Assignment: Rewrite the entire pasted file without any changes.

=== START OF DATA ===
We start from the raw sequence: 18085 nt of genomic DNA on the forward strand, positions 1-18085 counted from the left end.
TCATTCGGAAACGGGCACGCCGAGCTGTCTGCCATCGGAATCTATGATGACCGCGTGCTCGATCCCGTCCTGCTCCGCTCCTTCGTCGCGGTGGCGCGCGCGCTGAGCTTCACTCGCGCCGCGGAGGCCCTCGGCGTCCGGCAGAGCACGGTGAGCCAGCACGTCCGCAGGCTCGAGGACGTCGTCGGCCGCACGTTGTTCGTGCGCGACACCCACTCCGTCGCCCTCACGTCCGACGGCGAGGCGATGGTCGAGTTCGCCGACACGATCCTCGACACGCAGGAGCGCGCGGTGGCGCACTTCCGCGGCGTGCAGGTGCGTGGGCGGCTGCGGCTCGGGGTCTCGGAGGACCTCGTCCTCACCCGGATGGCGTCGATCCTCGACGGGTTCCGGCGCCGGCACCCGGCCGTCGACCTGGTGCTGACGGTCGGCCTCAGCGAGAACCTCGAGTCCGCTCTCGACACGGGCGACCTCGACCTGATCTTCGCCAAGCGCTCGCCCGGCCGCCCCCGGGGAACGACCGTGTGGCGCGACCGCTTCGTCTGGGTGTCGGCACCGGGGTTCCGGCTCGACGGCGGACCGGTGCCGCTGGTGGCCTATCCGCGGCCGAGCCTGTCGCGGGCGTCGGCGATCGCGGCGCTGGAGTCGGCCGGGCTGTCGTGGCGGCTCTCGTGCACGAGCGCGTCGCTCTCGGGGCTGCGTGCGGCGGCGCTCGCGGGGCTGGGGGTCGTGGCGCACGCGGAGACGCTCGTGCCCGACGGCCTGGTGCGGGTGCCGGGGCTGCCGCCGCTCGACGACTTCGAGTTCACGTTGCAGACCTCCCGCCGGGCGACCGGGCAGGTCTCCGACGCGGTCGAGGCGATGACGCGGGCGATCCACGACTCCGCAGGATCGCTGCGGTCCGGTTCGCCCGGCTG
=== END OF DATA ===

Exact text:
We start from the raw sequence: 18085 nt of genomic DNA on the forward strand, positions 1-18085 counted from the left end.
TCATTCGGAAACGGGCACGCCGAGCTGTCTGCCATCGGAATCTATGATGACCGCGTGCTCGATCCCGTCCTGCTCCGCTCCTTCGTCGCGGTGGCGCGCGCGCTGAGCTTCACTCGCGCCGCGGAGGCCCTCGGCGTCCGGCAGAGCACGGTGAGCCAGCACGTCCGCAGGCTCGAGGACGTCGTCGGCCGCACGTTGTTCGTGCGCGACACCCACTCCGTCGCCCTCACGTCCGACGGCGAGGCGATGGTCGAGTTCGCCGACACGATCCTCGACACGCAGGAGCGCGCGGTGGCGCACTTCCGCGGCGTGCAGGTGCGTGGGCGGCTGCGGCTCGGGGTCTCGGAGGACCTCGTCCTCACCCGGATGGCGTCGATCCTCGACGGGTTCCGGCGCCGGCACCCGGCCGTCGACCTGGTGCTGACGGTCGGCCTCAGCGAGAACCTCGAGTCCGCTCTCGACACGGGCGACCTCGACCTGATCTTCGCCAAGCGCTCGCCCGGCCGCCCCCGGGGAACGACCGTGTGGCGCGACCGCTTCGTCTGGGTGTCGGCACCGGGGTTCCGGCTCGACGGCGGACCGGTGCCGCTGGTGGCCTATCCGCGGCCGAGCCTGTCGCGGGCGTCGGCGATCGCGGCGCTGGAGTCGGCCGGGCTGTCGTGGCGGCTCTCGTGCACGAGCGCGTCGCTCTCGGGGCTGCGTGCGGCGGCGCTCGCGGGGCTGGGGGTCGTGGCGCACGCGGAGACGCTCGTGCCCGACGGCCTGGTGCGGGTGCCGGGGCTGCCGCCGCTCGACGACTTCGAGTTCACGTTGCAGACCTCCCGCCGGGCGACCGGGCAGGTCTCCGACGCGGTCGAGGCGATGACGCGGGCGATCCACGACTCCGCAGGATCGCTGCGGTCCGGTTCGCCCGGCTG